Follow by Email

Search This Blog

Thursday, April 8, 2010

Jesus: "You look good, you smell good, but..."

you're going to hell, and there's nothing I can do about it until you give your life to me." That is an exact quote from Jesus to our friend Rick one day when he threw his Bible down and challenged God. He wasn't a Christian at the time, although he was attending an Assembly of God church. He was there mostly to establish a presence for the men of the church so they would stay away from his cute little wife. Terri was from a long-standing church-attending family. Rick was raised in foster homes after his mother was murdered in his presence. Because his family were itinerant farm workers, Rick and his siblings never went to school until he was around 8 years old.

Rick eventually joined the Navy and was deployed on a ship out of San Diego. After several months at sea the ship was coming back to the port. On board, Rick was reading one of the darker passages in the Old Testament. He was horrified at how bloody and vengeful it sounded. "Why would anyone want to serve a God like that?" he muttered, tossing the Bible. Suddenly he was taken into a different place, a sort of bubble in some other dimensional space. A voice, which he knew to be that of Jesus, told him, "Rick, you look good, you smell good, but you're going to hell, and there's nothing I can do about it until you give your life to me." Then he was back in his bunk.

Terri was at the dock to pick him up when he arrived. He told her to take him straight to the church and the pastor there. He hardly said a word the whole way there. Terri was really worried. Rick went in to talk to the pastor while she sat in the car and cried. Due to his silence and serious demeanor, she was afraid that he was going to divorce her or that something equally terrible had occurred.

The pastor explained the way of salvation to Rick and led him to a commitment to Christ. He told him that the following Sunday night he was to give his testimony in the service. That Sunday, Rick made his way to the front and shared with the congregation that even though he and Terri taught children in Sunday School, he had never made that commitment. After the service, he was down in front on his knees in prayer. He looked to his right and saw the worship leader. On his left was the youth leader. Both were praying and calling on God. "What are you guys doing here?" Rick asked. The both agreed, "Well, we watch you, and if you're not saved, we sure aren't. We're here to get right with God."

Rick has always had good stories to tell about his life. In case one might ask if he is just a story teller, it's important to remember that Terri backed up his story one hundred percent. She is a PhD in Psychology today, not one to joke, exaggerate, or tell wild tales. Whatever you might think hell is, the God of the Bible came to Rick to assure him that there is one and that hell could even be the fate of people who preach and teach in a church.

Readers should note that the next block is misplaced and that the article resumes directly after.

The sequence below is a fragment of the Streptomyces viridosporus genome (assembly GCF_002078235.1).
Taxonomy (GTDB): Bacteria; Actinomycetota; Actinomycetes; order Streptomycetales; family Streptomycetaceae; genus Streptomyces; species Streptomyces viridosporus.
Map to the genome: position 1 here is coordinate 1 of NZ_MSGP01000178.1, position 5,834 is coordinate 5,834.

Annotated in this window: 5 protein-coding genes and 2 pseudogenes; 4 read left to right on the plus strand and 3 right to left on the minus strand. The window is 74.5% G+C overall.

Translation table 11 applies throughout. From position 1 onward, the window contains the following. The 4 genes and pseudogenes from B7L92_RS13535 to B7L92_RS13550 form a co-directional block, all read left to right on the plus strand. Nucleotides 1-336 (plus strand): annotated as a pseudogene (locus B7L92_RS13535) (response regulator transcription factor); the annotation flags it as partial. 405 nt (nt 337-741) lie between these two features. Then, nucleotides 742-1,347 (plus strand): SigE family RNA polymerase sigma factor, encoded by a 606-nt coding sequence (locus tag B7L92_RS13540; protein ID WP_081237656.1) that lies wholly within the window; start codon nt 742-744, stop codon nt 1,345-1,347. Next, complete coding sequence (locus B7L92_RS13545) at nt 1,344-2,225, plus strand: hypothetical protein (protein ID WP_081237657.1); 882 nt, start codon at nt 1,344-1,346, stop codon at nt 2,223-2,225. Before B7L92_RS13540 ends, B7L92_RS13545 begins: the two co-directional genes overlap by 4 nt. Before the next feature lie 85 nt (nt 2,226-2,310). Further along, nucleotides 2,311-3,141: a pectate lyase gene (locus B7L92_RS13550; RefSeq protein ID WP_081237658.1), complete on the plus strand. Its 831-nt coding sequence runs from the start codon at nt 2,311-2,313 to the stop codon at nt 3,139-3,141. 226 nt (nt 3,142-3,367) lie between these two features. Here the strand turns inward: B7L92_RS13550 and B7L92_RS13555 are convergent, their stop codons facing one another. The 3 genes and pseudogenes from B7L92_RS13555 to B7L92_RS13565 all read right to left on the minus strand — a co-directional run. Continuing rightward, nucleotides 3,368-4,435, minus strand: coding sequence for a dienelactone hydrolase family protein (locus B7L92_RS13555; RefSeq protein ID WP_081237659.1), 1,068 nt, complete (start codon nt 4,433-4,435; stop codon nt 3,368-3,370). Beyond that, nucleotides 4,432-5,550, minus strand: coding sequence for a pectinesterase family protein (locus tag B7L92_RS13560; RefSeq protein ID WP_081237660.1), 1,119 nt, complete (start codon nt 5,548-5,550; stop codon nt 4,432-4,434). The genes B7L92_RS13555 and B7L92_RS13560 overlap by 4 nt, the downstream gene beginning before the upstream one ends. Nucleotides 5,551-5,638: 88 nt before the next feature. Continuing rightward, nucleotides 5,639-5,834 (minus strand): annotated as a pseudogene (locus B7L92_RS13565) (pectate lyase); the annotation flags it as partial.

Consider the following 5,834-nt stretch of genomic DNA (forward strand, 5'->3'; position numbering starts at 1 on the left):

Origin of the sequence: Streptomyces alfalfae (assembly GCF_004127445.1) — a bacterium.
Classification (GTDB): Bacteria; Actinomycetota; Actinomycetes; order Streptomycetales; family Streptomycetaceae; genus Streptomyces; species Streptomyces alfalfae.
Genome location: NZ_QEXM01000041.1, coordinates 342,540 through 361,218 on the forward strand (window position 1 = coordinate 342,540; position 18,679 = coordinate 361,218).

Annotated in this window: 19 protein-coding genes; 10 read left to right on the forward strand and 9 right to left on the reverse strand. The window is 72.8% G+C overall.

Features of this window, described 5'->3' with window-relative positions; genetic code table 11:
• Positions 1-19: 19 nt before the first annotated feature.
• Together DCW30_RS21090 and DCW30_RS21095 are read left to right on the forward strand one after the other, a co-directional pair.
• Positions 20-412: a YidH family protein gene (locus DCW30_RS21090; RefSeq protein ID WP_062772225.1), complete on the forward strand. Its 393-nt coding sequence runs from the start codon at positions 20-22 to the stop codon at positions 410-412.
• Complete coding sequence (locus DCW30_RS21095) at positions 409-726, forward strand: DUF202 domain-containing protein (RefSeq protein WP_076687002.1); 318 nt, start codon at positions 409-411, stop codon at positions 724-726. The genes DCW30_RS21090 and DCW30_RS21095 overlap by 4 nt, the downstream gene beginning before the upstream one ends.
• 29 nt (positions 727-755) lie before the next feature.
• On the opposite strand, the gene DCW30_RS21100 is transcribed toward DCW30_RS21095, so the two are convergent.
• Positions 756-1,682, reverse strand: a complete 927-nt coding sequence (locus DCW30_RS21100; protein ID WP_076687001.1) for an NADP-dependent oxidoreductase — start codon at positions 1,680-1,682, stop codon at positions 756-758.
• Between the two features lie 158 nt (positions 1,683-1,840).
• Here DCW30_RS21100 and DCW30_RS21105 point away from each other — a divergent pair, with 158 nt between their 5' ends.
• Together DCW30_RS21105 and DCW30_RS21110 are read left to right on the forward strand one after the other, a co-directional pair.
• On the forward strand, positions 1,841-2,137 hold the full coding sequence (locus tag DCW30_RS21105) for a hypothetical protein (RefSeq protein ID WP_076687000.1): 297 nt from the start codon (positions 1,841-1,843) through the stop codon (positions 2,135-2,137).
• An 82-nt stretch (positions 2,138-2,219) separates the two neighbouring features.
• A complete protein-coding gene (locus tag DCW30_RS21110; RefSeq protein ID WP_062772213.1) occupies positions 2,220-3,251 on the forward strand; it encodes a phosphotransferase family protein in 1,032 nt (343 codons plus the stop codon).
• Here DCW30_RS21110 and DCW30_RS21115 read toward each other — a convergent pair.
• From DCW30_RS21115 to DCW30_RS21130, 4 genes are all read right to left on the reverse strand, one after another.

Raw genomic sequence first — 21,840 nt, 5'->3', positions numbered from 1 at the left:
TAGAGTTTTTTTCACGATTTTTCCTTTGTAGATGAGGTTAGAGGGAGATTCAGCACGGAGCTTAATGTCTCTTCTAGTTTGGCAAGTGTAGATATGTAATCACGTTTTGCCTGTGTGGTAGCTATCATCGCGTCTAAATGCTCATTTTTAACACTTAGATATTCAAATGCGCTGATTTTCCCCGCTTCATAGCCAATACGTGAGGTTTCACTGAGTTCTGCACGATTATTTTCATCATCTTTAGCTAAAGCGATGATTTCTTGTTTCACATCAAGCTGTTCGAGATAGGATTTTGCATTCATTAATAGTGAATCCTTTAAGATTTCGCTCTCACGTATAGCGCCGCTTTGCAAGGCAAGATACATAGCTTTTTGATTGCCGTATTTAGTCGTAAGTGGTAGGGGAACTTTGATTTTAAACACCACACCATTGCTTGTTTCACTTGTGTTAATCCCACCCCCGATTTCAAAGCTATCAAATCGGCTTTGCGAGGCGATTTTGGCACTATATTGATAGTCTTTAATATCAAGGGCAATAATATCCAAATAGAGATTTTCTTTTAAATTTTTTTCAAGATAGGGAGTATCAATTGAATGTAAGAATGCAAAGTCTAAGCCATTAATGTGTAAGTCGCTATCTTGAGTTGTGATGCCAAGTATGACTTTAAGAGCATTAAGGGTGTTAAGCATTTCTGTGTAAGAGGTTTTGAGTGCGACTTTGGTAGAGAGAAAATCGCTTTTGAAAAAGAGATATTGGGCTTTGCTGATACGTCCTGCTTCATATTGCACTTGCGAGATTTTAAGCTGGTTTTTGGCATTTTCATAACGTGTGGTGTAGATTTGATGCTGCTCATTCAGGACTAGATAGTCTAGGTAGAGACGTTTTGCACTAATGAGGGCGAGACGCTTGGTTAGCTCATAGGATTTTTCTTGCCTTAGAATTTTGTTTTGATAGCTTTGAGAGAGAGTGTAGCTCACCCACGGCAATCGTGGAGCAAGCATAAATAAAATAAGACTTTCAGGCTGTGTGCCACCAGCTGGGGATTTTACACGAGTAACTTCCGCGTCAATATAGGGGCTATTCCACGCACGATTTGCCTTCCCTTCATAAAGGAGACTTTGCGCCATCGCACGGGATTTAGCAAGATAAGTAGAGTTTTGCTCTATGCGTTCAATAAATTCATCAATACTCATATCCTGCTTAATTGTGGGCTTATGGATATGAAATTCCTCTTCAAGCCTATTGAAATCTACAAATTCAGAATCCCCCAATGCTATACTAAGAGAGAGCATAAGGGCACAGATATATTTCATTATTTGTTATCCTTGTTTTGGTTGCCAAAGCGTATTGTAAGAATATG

In the reincarnation books I read, there is no hell. Just lots of therapy. And school. Lots of that. Michael Newton, Ph.D., (a popular New Age practitioner) assures us that no soul is evil when it joins with a fetus. Sometimes the soul and the fetus talk to each other during the joining process. The fetus may ask, "Now that you're here, who am I going to be?" (Destiny of Souls, p. 392). The soul may decide that the fetus body is incompatible and leave it, even as late as the eight month. In that case, another soul takes its place. Or, the soul may help the baby's brain develop and may comfort it as it passes out of the womb. The baby appreciates all this help, of course (393). We'd like to think that once the baby is born that the soul firmly binds with the little body and they become one. But no, according to Newton some souls wait until age 5 or 6 to fully bond with the body. That imaginary playmate your child talks to... that's the child's soul playing with it, or maybe a spirit guide (394). If you are an adult ageless soul, I guess the primitive, developing brain of a child is pretty boring.

So, in Newton's world, there are no real evil souls, no devil, no demons, no bad ghosts (just dysfunctional ghosts that need a little extra therapy, p. 57-60), no aliens butchering cattle or abducting fetuses, no genocidal, sociopathic leaders to punish. If there are such, I imagine that they appear before the Council of Elders between lives with great reluctance and chagrin. "Oh gee, I blew it again. I'll sure hear about this one. Gosh." The Elders will rap his or her knuckles and send them back to school. And by contrast, there was poor Rick, a Sunday School teacher of babes and children who merited hell just because he wasn't really born again. So who do you believe, the Jesus that warned Rick or Michael Newton? Thing is, if Newton is wrong, he is already in more doo-doo than any Council of Elders can rescue him from. I don't want to really think that Rick would have gone to hell, but if I want to buy a bridge in Brooklyn, I'll check in with Newton.